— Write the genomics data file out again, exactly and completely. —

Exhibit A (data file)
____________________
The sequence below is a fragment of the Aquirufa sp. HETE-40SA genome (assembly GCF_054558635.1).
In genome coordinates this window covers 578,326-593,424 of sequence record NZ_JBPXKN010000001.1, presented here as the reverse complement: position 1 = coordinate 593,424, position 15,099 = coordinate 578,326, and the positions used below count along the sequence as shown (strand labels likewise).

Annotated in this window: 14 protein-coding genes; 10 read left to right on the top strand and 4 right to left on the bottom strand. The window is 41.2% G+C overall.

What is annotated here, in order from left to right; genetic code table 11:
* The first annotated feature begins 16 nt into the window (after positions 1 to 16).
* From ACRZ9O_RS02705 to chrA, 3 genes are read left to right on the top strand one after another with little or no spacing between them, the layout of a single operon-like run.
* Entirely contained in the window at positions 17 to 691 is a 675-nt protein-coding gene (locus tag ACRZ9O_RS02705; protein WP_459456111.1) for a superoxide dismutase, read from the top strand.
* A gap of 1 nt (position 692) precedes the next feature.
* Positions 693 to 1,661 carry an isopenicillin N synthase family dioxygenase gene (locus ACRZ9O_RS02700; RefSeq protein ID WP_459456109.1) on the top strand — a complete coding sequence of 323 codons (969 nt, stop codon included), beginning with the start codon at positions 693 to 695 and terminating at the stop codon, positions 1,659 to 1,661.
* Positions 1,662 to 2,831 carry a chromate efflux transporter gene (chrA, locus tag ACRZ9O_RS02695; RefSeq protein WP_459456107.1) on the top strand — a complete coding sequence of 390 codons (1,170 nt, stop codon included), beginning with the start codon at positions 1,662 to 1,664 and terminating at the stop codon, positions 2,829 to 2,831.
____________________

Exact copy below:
The sequence below is a fragment of the Aquirufa sp. HETE-40SA genome (assembly GCF_054558635.1).
In genome coordinates this window covers 578,326-593,424 of sequence record NZ_JBPXKN010000001.1, presented here as the reverse complement: position 1 = coordinate 593,424, position 15,099 = coordinate 578,326, and the positions used below count along the sequence as shown (strand labels likewise).

Annotated in this window: 14 protein-coding genes; 10 read left to right on the top strand and 4 right to left on the bottom strand. The window is 41.2% G+C overall.

What is annotated here, in order from left to right; genetic code table 11:
* The first annotated feature begins 16 nt into the window (after positions 1 to 16).
* From ACRZ9O_RS02705 to chrA, 3 genes are read left to right on the top strand one after another with little or no spacing between them, the layout of a single operon-like run.
* Entirely contained in the window at positions 17 to 691 is a 675-nt protein-coding gene (locus tag ACRZ9O_RS02705; protein WP_459456111.1) for a superoxide dismutase, read from the top strand.
* A gap of 1 nt (position 692) precedes the next feature.
* Positions 693 to 1,661 carry an isopenicillin N synthase family dioxygenase gene (locus ACRZ9O_RS02700; RefSeq protein ID WP_459456109.1) on the top strand — a complete coding sequence of 323 codons (969 nt, stop codon included), beginning with the start codon at positions 693 to 695 and terminating at the stop codon, positions 1,659 to 1,661.
* Positions 1,662 to 2,831 carry a chromate efflux transporter gene (chrA, locus tag ACRZ9O_RS02695; RefSeq protein WP_459456107.1) on the top strand — a complete coding sequence of 390 codons (1,170 nt, stop codon included), beginning with the start codon at positions 1,662 to 1,664 and terminating at the stop codon, positions 2,829 to 2,831.